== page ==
Money Talks: Budget 2022 highlights serious gender inequalities

Carol Brick looks at how the Budget will affect working mothers
Money Talks: Budget 2022 highlights serious gender inequalities

Carol Brick: Budge 2022 highlights major gender inequalities in this country. The importance of care work and the fact that it is widely undertaken by women who are poorly paid and undervalued was brought to the fore.

Budget 2022 was going to be a critical one in the context of a global pandemic which unfortunately highlights major gender inequalities in this country. The importance of care work and the fact that it is widely undertaken by women who are poorly paid and undervalued was brought to the fore.

Working mothers shouldered most of the family caregiving responsibilities in the face of a childcare system that is wholly insufficient in a society where most parents work outside the home. Disruptions to schooling and childcare have been hard on working fathers too, but evidence shows that working mothers took on most of the childcare responsibilities and frequently had to either reduce their hours or even leave their jobs entirely. The housing and homeless crisis is also having a devastating impact on women, and we now have one of the highest rates of female homelessness in the EU.

Let’s examine what the budget achieved in terms of improved supports to women in our roles as carers, parents, and financial providers. The €4.7 billion expenditure will have positive effects on women from childcare enhancements to healthcare to personal finance.

Let’s take childcare first, we need to give the government credit where it is due by stating that this was a “family-friendly budget”. The National Childcare Scheme Universal Subsidy is being extended to all children up to Age 15 and Parentals Benefit will increase by 2 weeks from 2022. Maternity and Parental leave payments were also increased by €5 per week.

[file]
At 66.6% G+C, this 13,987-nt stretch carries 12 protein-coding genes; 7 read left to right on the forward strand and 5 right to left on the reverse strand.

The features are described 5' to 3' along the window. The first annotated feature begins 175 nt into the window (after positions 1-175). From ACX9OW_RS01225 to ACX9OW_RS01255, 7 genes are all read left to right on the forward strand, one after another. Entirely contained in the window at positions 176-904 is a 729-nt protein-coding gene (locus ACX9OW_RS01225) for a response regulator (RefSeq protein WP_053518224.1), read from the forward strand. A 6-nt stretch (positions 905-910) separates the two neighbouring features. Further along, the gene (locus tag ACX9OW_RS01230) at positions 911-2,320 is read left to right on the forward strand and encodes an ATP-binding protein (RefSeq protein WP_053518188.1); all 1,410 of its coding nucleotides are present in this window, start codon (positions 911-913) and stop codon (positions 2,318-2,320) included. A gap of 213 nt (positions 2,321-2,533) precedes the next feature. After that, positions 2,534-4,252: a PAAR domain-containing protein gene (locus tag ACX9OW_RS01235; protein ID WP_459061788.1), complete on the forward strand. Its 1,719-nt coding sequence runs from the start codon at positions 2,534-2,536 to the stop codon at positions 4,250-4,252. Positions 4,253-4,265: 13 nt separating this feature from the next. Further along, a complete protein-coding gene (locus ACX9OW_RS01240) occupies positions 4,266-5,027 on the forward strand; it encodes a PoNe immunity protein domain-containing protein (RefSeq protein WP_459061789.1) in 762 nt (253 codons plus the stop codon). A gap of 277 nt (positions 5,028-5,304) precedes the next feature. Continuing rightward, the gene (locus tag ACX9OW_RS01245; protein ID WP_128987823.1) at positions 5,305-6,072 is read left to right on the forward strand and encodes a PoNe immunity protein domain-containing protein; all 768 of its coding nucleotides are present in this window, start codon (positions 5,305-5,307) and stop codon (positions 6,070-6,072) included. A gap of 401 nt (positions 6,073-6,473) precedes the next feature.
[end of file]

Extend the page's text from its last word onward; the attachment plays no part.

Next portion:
The Back-to-School Clothing and Footwear Allowance increased by €10. Improvements in the quality of childcare will be greatly aided by a new funding stream for up to 4,700 early years from September 2022. Free GP care for children up to the age of 7. An increase of €10 in the income threshold for the working family payment. Qualified child payment will increase by €2 for under-12s, and €3 for over-12s. 

There will also be an extra 980 teachers and 1,165 Special Needs Assistants recruited in special education. An increase of €200 in the Susi grant will be welcomed by third-level students. In terms of the Carers Allowance, there have been changes made to the income thresholds meaning a single person earning €350 per week and a couple earning €750 per week will still qualify.

A very welcome €13 million has been allocated to help tackle domestic, sexual and gender-based violence. Expenditure on a women’s health package has been quadrupled to €20 million which will cover free contraception for women aged 17-25 and a free period product campaign.

In terms of Personal Finances, changes in taxation include an increase in the standard rate tax band by €1,500 and in each of the personal, employee and earned income credits by €50. The ceiling of the second-rate band of the Universal Social Charge was increased by €608. Those working remotely will see an income tax deduction of 30% on the cost of vouched expenses for heat, electricity and broadband.

As regards housing, €174 million has been allocated for the delivery of 4,000 affordable homes next year and the Help-to-buy scheme will continue throughout 2022.

I’m sure that long-enduring gender-based disparities in terms of wage inequality were the last thing on the Government's mind when it came to Budget 2022, and a possible solution to this will be a much bigger undertaking. 

However, I feel that the measures announced have gone some way in terms of recognising and rewarding women’s participation in the workforce and marginally improving the basic living standards of the working mothers of Ireland.

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